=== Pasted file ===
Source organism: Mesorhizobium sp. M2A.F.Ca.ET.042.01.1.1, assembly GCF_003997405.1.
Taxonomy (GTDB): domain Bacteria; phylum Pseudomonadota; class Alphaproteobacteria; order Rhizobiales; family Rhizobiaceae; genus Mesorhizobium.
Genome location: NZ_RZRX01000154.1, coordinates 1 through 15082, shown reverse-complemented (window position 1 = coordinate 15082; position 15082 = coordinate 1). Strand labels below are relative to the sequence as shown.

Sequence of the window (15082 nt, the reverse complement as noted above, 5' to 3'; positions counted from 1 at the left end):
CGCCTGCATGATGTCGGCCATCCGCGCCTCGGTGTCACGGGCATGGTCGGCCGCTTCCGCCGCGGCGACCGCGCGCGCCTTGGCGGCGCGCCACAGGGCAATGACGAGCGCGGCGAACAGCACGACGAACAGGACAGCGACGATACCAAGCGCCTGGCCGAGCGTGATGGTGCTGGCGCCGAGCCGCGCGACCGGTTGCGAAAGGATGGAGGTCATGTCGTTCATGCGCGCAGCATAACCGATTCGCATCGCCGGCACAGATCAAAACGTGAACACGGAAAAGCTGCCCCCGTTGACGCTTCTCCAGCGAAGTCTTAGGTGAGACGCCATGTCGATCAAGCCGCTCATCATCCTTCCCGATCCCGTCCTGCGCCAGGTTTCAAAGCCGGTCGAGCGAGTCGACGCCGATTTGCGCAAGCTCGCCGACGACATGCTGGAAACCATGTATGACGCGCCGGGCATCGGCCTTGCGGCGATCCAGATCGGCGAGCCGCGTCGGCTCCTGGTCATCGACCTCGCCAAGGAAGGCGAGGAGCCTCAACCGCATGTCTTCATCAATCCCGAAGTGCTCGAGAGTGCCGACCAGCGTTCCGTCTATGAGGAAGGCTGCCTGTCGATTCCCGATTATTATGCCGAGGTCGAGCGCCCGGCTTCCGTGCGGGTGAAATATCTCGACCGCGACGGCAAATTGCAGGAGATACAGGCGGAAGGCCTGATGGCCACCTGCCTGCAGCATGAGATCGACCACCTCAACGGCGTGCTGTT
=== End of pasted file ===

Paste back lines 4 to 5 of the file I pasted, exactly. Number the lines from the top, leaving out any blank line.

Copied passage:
Sequence of the window (15082 nt, the reverse complement as noted above, 5' to 3'; positions counted from 1 at the left end):
CGCCTGCATGATGTCGGCCATCCGCGCCTCGGTGTCACGGGCATGGTCGGCCGCTTCCGCCGCGGCGACCGCGCGCGCCTTGGCGGCGCGCCACAGGGCAATGACGAGCGCGGCGAACAGCACGACGAACAGGACAGCGACGATACCAAGCGCCTGGCCGAGCGTGATGGTGCTGGCGCCGAGCCGCGCGACCGGTTGCGAAAGGATGGAGGTCATGTCGTTCATGCGCGCAGCATAACCGATTCGCATCGCCGGCACAGATCAAAACGTGAACACGGAAAAGCTGCCCCCGTTGACGCTTCTCCAGCGAAGTCTTAGGTGAGACGCCATGTCGATCAAGCCGCTCATCATCCTTCCCGATCCCGTCCTGCGCCAGGTTTCAAAGCCGGTCGAGCGAGTCGACGCCGATTTGCGCAAGCTCGCCGACGACATGCTGGAAACCATGTATGACGCGCCGGGCATCGGCCTTGCGGCGATCCAGATCGGCGAGCCGCGTCGGCTCCTGGTCATCGACCTCGCCAAGGAAGGCGAGGAGCCTCAACCGCATGTCTTCATCAATCCCGAAGTGCTCGAGAGTGCCGACCAGCGTTCCGTCTATGAGGAAGGCTGCCTGTCGATTCCCGATTATTATGCCGAGGTCGAGCGCCCGGCTTCCGTGCGGGTGAAATATCTCGACCGCGACGGCAAATTGCAGGAGATACAGGCGGAAGGCCTGATGGCCACCTGCCTGCAGCATGAGATCGACCACCTCAACGGCGTGCTGTT